Czech PM drives a wedge between Hungary and Poland

AP Photo/Czarek Sokolowski, file
By John Cody
7 Min Read

It is a common understanding that the Achilles’ heel of the historic Polish-Hungarian friendship and political alliance has always been Poland’s antagonistic relationship towards Russia. This has been exacerbated by the fact that preceding the invasion of Ukraine in February, Hungary has maintained a balanced — some might say cordial — relationship with Moscow that has been seriously overblown by Western media into a grotesque “Putin puppet” narrative.

Nevertheless, Hungary’s stance was a risky, yet effective strategy from the government of Viktor Orbán to mitigate the effects of the political bullying coming from the EU by strengthening economic cooperation between Russia and Hungary. As a result, after the February Russian invasion of Ukraine, the EU elite and their smaller, ideologically aligned satellite governments immediately recognized the historical opportunity to destroy the Visegrád Four (V4) alliance that they have been trying to undermine for years without success.

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During his visit to Warsaw on April 29, Czech Prime Minister Petr Fiala, himself a head of government of a V4 country, managed to accomplish the de facto suspension of the Central and Eastern European alliance, which will no doubt be remembered with fondness among the Brussels elite as far as future job prospects go for the Czech premier. During a joint press conference in Warsaw, Polish Prime Minister Mateusz Morawiecki said that the V4 format still exists but “we need to clarify very thoroughly the issues related to Russia’s aggression towards Ukraine.

“We fundamentally disagree with Hungary’s attitude towards Ukraine today… and we expect an unequivocal and very strong position from Budapest, condemning the Russian crimes in Ukraine,” he added. “This is indeed a very important condition because we cannot close our eyes to what is happening there,” he concluded.

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For his part, Fiala added that “we want this position to be very clear and in line with what we believe to be appropriate.”

The Polish prime minister’s call for “thorough clarification” and his “fundamental disagreement” is something that the government in Budapest could have reacted to with an actual factual reply, as such expectations are fair enough in a crisis situation such as an all-out war at the Eastern borders of the alliance. The serious problems start with expressions such a “we expect an unequivocal… condition,” and Fiala’s “we want a position in line with what we believe.” This is now unquestionably “Brussels-speak.”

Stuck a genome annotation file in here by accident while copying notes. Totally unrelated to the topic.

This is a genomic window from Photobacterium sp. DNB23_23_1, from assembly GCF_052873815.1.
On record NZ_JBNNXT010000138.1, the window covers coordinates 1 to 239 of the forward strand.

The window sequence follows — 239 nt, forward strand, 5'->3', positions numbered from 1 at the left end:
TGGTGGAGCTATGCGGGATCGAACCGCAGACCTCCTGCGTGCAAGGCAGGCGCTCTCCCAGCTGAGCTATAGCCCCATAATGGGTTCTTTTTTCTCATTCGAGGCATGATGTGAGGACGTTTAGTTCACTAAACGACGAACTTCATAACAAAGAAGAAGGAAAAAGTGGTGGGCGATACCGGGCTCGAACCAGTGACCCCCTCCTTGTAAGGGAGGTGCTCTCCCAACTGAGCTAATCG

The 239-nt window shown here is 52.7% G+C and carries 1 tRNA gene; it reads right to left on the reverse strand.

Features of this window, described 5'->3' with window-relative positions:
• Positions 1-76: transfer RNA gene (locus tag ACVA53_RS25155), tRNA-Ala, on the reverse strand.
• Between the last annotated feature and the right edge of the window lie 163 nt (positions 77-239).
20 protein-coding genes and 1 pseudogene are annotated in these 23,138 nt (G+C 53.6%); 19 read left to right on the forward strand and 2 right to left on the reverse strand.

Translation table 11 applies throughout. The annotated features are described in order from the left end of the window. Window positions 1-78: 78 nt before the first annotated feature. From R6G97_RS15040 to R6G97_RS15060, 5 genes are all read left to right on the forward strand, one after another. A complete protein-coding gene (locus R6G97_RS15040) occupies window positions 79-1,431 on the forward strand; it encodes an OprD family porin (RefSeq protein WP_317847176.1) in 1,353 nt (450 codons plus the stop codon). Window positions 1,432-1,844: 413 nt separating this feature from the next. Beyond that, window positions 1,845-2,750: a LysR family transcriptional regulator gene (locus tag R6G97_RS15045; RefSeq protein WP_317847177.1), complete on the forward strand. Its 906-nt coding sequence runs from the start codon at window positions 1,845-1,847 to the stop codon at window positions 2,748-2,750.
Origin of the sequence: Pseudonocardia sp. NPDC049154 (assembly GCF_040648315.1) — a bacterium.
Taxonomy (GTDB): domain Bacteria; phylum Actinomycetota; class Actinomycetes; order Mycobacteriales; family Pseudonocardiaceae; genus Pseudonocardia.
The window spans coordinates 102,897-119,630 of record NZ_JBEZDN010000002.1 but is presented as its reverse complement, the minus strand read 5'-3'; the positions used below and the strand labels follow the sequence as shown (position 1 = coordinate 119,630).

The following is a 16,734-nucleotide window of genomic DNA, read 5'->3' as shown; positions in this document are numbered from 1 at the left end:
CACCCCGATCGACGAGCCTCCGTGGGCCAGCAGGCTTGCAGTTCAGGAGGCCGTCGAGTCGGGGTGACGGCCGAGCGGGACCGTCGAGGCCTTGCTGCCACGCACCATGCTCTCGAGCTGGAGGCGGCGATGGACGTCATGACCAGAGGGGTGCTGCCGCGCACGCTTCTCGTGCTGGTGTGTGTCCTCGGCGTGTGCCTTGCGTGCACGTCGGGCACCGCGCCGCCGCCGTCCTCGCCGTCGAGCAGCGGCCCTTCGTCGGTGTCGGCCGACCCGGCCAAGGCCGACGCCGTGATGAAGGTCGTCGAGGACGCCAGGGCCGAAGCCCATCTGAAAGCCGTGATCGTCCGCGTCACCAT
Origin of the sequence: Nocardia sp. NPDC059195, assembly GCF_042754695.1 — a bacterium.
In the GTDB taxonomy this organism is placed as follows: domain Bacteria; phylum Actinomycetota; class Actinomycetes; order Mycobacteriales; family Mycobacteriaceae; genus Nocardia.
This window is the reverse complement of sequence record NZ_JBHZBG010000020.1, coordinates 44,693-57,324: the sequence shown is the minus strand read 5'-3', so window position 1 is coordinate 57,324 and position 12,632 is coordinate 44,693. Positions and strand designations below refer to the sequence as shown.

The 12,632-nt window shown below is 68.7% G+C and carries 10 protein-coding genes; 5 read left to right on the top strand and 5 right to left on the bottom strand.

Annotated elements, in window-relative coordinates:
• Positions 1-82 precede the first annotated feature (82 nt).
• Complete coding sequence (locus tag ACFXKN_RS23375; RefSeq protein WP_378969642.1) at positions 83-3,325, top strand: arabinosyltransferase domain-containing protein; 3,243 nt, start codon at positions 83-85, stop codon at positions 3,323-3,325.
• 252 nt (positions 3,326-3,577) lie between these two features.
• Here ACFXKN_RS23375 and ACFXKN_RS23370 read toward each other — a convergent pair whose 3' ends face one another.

It is no secret in Polish and European politics that the real power and strategist behind the Polish government and the prime minister is the leader of the Law and Justice party, Jarosław Kaczyński, who is known for his uncompromising, borderline militant stance towards Russia, but who is also a politician who understands the importance of the V4 alliance, as well as the meaning of the historic relationship between Hungary and Poland better than most. However, the statements uttered during the Friday press conference inadvertently leave the impression of Morawiecki as a politician who can be swayed all too easily.

The Polish prime minister should have understood that Fiala’s concern about Hungary has nothing to do with any practical approaches to the conflict in Ukraine, as the government of Viktor Orbán did in fact condemn the Russian invasion unequivocally, and voted for sanctions against Moscow in the U.N., as well as in the EU. It will furthermore make no difference on the battlefield in Ukraine whether Hungary sends its aging stock of rusty post-Soviet weapons to Ukraine or allows the transit of weapons through its territory, something the government in Budapest has banned. This visit was in fact a not-so-subtle attempt by Brussels to absorb the Polish government into a political alliance that has very recently wrapped its real goals into an intricate “solidarity with Ukraine” image.

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The government in Warsaw should be way more cautious and realistic about allowing its anti-Russian anger to be exploited to Brussels’ advantage by allowing itself to pronounce joint-pledges against the only genuine ally in the region that it had in the past century: Hungary. All the informal voices coming from high places in the EU suggesting that rule-of-law proceedings against Poland should be dropped due to the country’s “exemplary” moral stance on Russia, should turn on warning lights in Warsaw and be recognized for what they are: a political honey trap that will backfire spectacularly should the Polish government fall for it.

While lapping up praise and recognition for presenting an iron fist towards Russia in the East, Poland is dropping its guard against interference from the West. By the time they finally understand that the praise and political deescalation from Brussels has come with an endless list of strings attached, it could be too late to change course.

The government of Petr Fiala has aligned itself entirely with the whims and political goals of the EU’s increasingly totalitarian leadership, and will absolutely have no scruples about stabbing Poland in the back the moment Warsaw rediscovered its focus on the struggle for conservative values and national sovereignty in the future. Despite the current acrimony, Poland will most likely be able to count on Hungary’s political support in the years to come, as long as there is a conservative government in Warsaw that is.

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